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Chamales will also deliver his appeal this weekend at Defcon, another Las Vegas conference, but geared toward a more informal audience of hacking enthusiasts.

One problem is that crisis maps are often set up under extreme time pressure. “We don’t know the people setting this up, and the classic model is to support whoever has momentum,” Chamales says.

Crisis mappers have been working with Chamales and others to implement better security. “We’re hoping [Chamales] will catalyze some support to address these issues,” says Patrick Meier, director of crisis mapping and new media at Ushahidi, an open-source platform that has pioneered the technology (and was originally used to collect information after Kenya’s disputed elections in 2007). “The platform, as it stands, is not designed to be used in hostile environments. So every time a group or individual does so, we explicitly tell them about the security issues of using technologies in general in hostile environments.”

Meier says that Ushahidi has spent months trying to get a grant to bring someone on board to help with security. In the meantime, the organization offers a long list of guidelines for communicating securely via e-mail, mobile devices, and social networks. This includes a how-to for Tor, technology that can hide a user’s Web browsing; how to use strong passwords and more secure e-mail accounts; and how to encrypt instant-message conversations.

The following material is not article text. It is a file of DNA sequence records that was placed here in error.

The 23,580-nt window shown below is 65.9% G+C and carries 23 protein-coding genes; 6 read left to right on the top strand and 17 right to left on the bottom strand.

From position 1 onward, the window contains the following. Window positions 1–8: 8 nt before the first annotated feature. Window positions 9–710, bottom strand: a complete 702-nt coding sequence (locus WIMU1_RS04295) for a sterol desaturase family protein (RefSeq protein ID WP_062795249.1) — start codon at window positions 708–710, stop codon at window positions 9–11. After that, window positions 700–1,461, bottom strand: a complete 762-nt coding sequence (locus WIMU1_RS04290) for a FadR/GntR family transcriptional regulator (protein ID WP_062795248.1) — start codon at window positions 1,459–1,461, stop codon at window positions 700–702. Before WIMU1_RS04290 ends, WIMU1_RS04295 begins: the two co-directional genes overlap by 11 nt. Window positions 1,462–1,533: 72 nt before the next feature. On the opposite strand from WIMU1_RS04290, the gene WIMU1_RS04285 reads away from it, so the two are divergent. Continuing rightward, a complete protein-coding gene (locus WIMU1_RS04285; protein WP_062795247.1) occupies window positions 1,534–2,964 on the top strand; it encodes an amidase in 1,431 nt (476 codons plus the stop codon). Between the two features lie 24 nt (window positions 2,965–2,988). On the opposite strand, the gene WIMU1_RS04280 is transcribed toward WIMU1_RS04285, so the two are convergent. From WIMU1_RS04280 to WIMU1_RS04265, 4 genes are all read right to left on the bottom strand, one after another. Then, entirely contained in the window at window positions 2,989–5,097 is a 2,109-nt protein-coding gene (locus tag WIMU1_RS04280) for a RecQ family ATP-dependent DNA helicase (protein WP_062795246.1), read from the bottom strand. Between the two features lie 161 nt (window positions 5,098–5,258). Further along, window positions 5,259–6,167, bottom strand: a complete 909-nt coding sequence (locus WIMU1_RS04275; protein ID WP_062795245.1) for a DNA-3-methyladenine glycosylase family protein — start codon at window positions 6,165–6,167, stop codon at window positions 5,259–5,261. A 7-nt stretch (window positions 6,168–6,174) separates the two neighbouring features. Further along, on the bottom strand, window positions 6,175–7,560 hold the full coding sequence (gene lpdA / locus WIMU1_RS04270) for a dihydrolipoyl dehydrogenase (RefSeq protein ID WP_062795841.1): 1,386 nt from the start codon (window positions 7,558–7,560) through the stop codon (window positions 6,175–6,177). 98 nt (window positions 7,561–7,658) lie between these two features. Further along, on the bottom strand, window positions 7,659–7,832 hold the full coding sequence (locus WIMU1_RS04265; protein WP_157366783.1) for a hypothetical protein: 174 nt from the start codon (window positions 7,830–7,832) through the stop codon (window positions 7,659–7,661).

Ushahidi also collects and posts security vulnerabilities that need to be addressed.

“Crisis mapping is a form of media, and media becomes a contested space when real-world conflicts are taking place,” says Ethan Zuckerman, a board member for Ushahidi and a senior researcher at the Berkman Center for Internet and Society at Harvard University. “There’s been online conflict over the #Syria hashtag, for instance,” Zuckerman adds, “as pro- and anti-government forces use Twitter to communicate about the protests and government response.”

Zuckerman says the community has long been taking steps to address security. For example, shortly after Ushahidi’s launch, the team began a project called Swift River, designed to help people receiving real-time reports determine which ones are credible. But he adds: “As crisis maps become more prominent, it’s increasingly important to consider them as contested spaces, and to take seriously the idea that adversaries will try to manipulate them.”

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Tagged: Computing, Web, security, DEFCON, Ushahidi, crisis reporting

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